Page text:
Whatever the arguments, the existence and expansion of NATO are realities, and one must accept that beyond strategic considerations. With eastern Europe and the Middle East being entangled in conflict, it gives Xi Jinping an opportunity to leverage the situation and achieve what it calls reunification of Taiwan with mainland China. Recently, Admiral John Aquilino, outgoing US Indo-Pacific commander, warned of the of the assertiveness of China in the region, citing examples of Chinese overreaction to Nancy Pelosi’s visit to Taiwan in 2022 and, most recently, Chinese aggressiveness against the Philippines, where China violated international and maritime law. “It’s getting more aggressive, they’re getting more bold, and it’s getting more dangerous,” he said further.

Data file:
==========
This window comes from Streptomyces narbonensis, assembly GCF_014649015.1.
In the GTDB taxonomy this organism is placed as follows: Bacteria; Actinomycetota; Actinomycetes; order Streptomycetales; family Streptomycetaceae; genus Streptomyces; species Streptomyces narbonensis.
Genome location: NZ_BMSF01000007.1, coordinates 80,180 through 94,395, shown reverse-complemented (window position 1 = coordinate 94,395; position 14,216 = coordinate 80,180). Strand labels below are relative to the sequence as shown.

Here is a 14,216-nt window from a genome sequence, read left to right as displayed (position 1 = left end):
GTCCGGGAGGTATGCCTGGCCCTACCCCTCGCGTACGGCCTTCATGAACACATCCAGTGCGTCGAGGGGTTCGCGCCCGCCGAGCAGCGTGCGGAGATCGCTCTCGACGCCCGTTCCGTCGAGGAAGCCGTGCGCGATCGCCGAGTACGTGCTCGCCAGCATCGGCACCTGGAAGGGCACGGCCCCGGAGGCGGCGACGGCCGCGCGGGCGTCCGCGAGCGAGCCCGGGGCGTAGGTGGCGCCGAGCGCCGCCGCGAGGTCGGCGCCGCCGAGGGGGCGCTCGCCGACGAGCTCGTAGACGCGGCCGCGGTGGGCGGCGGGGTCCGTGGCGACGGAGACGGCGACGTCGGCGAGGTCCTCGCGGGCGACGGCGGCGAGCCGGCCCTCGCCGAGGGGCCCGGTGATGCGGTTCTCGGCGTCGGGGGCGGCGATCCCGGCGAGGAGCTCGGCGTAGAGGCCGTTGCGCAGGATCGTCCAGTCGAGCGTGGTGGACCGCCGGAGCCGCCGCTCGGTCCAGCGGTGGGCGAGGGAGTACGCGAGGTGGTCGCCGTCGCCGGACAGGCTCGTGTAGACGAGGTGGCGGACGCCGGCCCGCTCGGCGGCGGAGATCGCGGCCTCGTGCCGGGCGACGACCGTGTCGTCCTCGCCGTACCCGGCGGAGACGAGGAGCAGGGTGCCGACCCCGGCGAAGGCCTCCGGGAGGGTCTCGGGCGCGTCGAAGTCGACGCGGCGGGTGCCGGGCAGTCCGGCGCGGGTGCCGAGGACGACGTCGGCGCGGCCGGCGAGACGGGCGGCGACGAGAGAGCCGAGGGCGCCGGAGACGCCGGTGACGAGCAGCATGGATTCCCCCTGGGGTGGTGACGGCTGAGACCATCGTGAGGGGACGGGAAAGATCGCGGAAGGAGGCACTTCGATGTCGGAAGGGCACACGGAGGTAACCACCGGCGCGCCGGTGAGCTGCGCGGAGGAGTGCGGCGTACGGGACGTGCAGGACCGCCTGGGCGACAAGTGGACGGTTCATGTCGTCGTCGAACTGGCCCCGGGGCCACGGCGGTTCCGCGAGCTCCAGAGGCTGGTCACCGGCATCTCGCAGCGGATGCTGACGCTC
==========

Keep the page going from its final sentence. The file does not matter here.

It is high time for NATO leaders to pivot to Asia with the aim of curbing the rising hegemon—China—that aims to destroy the very foundations of liberty, freedom, and human rights on which the West-led rule-based order is grounded. In 2022, after the NATO summit in Madrid, the final communiqué, officially known as the ‘NATO 2022 STRATEGIC CONCEPT,’ for the first time mentioned China as one of NATO’s strategic priorities, citing how China’s coercive policies challenge NATO’s interests, security, and values. It says, “The PRC’s malicious hybrid and cyber operations and its confrontational rhetoric and disinformation target Allies and harm Alliance security.”